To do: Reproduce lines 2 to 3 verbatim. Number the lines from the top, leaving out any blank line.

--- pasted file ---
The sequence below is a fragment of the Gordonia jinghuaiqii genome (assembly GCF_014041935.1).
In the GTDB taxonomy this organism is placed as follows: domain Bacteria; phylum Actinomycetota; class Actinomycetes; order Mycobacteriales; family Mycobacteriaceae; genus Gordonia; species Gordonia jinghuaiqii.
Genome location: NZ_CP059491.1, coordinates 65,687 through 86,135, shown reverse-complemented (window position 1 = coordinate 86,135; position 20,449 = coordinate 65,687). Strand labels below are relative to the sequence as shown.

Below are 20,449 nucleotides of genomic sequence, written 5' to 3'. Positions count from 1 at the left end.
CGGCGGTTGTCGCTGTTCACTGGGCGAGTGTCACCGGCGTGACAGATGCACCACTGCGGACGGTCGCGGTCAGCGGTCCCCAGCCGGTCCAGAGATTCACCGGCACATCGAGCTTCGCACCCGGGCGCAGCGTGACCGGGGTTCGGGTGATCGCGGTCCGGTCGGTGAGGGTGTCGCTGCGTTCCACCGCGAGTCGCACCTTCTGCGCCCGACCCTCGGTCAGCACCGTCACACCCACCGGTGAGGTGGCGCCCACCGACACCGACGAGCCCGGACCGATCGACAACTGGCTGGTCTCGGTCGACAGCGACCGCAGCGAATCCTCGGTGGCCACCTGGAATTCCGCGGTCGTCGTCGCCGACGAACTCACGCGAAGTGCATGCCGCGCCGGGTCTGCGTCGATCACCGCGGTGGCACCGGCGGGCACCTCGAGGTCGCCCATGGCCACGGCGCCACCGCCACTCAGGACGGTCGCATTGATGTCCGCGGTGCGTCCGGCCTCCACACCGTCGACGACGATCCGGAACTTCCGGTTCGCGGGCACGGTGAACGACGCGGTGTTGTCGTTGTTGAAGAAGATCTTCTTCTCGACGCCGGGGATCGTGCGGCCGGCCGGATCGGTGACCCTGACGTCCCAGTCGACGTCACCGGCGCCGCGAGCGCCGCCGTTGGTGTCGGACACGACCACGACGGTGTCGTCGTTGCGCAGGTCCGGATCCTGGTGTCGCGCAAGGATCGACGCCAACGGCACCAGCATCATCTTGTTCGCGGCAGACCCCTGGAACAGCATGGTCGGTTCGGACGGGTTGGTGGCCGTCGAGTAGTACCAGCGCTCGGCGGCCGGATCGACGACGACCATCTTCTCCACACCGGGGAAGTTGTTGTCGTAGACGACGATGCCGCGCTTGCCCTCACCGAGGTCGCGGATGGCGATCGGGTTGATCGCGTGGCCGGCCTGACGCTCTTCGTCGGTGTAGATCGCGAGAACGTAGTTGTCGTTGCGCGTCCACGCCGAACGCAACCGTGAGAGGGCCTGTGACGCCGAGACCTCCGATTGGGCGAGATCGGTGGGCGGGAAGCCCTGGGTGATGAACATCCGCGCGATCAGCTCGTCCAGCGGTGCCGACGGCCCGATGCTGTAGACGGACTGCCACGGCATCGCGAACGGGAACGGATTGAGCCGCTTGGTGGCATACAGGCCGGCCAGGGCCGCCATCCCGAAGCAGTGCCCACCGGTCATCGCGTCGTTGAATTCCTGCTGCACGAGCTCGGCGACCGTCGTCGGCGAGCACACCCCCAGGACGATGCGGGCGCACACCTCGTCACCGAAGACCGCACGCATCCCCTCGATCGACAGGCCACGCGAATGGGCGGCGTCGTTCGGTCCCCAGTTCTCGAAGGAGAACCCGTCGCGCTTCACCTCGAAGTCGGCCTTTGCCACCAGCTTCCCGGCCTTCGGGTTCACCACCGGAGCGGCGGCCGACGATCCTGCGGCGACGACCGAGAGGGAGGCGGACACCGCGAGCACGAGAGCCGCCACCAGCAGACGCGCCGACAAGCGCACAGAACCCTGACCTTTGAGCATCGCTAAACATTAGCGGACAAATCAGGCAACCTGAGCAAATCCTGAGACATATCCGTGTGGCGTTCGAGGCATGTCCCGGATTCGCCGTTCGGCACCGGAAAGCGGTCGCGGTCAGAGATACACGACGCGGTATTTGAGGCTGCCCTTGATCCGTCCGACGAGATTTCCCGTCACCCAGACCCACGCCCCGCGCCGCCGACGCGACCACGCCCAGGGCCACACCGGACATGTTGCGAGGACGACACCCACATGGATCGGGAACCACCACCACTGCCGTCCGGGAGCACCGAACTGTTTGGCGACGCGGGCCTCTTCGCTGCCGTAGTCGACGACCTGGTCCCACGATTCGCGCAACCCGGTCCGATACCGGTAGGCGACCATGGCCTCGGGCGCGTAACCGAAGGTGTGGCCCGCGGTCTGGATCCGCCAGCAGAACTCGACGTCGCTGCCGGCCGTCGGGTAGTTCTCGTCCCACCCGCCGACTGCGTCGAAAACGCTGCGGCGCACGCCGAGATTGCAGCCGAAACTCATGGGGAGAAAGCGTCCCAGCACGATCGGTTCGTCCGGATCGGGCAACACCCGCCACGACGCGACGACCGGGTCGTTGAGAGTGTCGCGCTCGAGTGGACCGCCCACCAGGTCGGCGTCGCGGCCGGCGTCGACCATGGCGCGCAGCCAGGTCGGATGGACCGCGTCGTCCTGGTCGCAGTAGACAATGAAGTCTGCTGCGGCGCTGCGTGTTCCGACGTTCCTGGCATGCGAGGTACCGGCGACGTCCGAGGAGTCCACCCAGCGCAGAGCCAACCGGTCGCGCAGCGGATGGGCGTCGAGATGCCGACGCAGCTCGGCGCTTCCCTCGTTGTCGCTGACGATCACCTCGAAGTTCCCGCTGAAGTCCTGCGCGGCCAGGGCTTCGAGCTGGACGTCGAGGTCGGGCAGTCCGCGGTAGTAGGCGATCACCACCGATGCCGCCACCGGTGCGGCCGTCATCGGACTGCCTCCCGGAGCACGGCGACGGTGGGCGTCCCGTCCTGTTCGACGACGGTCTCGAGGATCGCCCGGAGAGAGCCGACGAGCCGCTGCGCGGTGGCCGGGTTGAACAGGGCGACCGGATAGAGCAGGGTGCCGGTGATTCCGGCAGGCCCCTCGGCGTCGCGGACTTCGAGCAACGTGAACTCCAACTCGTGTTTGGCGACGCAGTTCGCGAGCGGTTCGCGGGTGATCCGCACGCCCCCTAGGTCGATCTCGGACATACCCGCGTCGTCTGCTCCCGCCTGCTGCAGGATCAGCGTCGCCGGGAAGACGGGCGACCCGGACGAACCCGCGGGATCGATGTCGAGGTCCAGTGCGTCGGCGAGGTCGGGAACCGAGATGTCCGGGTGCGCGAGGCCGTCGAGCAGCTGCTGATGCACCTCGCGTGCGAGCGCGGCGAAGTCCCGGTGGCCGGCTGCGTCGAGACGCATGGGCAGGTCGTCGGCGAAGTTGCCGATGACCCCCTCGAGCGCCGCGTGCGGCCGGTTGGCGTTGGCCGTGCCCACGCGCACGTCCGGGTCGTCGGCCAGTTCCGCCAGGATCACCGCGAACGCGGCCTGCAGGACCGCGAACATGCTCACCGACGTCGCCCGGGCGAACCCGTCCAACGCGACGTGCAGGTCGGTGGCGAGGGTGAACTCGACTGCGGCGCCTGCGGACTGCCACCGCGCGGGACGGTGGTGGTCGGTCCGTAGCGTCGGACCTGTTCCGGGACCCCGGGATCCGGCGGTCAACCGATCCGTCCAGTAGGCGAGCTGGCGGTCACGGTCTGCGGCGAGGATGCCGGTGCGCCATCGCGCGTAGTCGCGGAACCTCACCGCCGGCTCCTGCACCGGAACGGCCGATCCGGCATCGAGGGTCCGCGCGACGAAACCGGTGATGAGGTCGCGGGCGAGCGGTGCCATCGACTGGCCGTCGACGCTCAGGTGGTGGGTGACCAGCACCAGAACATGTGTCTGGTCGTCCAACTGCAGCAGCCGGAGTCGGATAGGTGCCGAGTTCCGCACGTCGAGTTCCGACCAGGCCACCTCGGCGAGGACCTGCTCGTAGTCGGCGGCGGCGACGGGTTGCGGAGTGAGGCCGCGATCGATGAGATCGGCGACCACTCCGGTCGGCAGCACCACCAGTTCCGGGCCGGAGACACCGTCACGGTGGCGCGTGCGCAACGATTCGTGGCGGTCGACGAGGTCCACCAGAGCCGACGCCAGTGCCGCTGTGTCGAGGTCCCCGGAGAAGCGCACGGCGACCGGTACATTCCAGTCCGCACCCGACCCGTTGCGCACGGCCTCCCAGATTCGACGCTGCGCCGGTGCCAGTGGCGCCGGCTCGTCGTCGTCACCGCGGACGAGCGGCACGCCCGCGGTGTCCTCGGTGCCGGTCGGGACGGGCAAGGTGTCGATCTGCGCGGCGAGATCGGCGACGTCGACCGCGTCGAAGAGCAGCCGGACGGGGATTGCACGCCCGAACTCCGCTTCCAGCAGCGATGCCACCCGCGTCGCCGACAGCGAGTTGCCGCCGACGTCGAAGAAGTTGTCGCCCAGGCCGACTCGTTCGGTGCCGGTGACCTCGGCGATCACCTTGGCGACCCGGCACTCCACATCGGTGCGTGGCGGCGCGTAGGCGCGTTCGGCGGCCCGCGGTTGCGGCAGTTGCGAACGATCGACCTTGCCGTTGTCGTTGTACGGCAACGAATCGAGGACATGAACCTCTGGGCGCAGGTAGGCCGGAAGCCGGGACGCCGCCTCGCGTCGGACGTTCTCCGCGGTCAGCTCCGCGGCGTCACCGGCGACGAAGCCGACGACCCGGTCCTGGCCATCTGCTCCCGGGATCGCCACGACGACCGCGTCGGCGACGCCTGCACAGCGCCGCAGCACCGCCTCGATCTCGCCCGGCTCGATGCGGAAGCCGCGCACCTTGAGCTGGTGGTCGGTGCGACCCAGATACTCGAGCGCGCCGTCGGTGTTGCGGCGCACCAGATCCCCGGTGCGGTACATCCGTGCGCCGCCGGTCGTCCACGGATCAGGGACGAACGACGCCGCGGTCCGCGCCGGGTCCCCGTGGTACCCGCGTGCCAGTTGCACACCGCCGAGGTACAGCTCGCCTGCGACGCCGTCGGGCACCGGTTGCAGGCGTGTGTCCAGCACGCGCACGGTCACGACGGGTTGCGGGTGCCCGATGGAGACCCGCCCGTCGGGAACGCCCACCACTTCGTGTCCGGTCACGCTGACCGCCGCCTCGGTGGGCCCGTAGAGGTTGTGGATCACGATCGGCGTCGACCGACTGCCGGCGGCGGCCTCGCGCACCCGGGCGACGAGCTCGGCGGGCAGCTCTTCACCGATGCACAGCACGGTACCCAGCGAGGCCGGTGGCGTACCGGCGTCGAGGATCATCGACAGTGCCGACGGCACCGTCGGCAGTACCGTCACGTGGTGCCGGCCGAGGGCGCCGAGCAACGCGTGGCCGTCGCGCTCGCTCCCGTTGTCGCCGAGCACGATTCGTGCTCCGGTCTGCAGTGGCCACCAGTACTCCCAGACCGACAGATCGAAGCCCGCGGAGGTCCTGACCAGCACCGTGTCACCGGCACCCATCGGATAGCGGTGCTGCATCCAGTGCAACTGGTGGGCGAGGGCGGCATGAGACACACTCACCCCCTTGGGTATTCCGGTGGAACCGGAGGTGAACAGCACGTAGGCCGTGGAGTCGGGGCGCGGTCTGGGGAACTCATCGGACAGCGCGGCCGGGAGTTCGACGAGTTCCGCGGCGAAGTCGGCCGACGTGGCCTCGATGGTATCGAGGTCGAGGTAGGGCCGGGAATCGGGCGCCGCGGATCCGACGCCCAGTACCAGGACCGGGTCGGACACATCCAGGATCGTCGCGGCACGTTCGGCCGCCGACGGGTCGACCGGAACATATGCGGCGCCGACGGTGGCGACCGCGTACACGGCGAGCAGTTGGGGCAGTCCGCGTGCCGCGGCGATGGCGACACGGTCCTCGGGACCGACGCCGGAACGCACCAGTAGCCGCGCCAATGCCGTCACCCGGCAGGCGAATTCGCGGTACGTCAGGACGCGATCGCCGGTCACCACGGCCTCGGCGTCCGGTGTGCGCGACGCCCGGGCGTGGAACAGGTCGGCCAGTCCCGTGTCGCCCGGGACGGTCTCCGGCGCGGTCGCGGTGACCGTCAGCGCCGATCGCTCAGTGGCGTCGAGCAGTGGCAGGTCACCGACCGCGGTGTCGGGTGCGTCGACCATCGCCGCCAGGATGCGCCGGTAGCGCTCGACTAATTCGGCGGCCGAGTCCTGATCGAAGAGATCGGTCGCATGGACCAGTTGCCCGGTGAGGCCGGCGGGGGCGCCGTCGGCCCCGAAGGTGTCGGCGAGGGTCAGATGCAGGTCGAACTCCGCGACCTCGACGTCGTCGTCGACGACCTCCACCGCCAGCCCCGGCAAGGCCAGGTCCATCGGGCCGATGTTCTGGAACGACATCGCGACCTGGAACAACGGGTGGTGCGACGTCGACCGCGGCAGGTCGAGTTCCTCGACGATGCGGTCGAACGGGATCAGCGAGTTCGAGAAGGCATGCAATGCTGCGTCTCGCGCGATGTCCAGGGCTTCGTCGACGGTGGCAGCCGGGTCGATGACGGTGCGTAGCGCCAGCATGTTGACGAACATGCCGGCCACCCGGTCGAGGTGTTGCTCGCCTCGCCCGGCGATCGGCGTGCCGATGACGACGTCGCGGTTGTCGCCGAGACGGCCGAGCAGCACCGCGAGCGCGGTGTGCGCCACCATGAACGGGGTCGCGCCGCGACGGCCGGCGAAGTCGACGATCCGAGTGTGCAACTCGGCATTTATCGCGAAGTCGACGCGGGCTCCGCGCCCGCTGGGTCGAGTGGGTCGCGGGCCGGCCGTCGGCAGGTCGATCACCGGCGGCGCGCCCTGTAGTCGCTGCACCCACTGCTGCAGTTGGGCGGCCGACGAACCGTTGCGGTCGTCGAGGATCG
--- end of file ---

In the GTDB taxonomy this organism is placed as follows: domain Bacteria; phylum Actinomycetota; class Actinomycetes; order Mycobacteriales; family Mycobacteriaceae; genus Gordonia; species Gordonia jinghuaiqii.
Genome location: NZ_CP059491.1, coordinates 65,687 through 86,135, shown reverse-complemented (window position 1 = coordinate 86,135; position 20,449 = coordinate 65,687). Strand labels below are relative to the sequence as shown.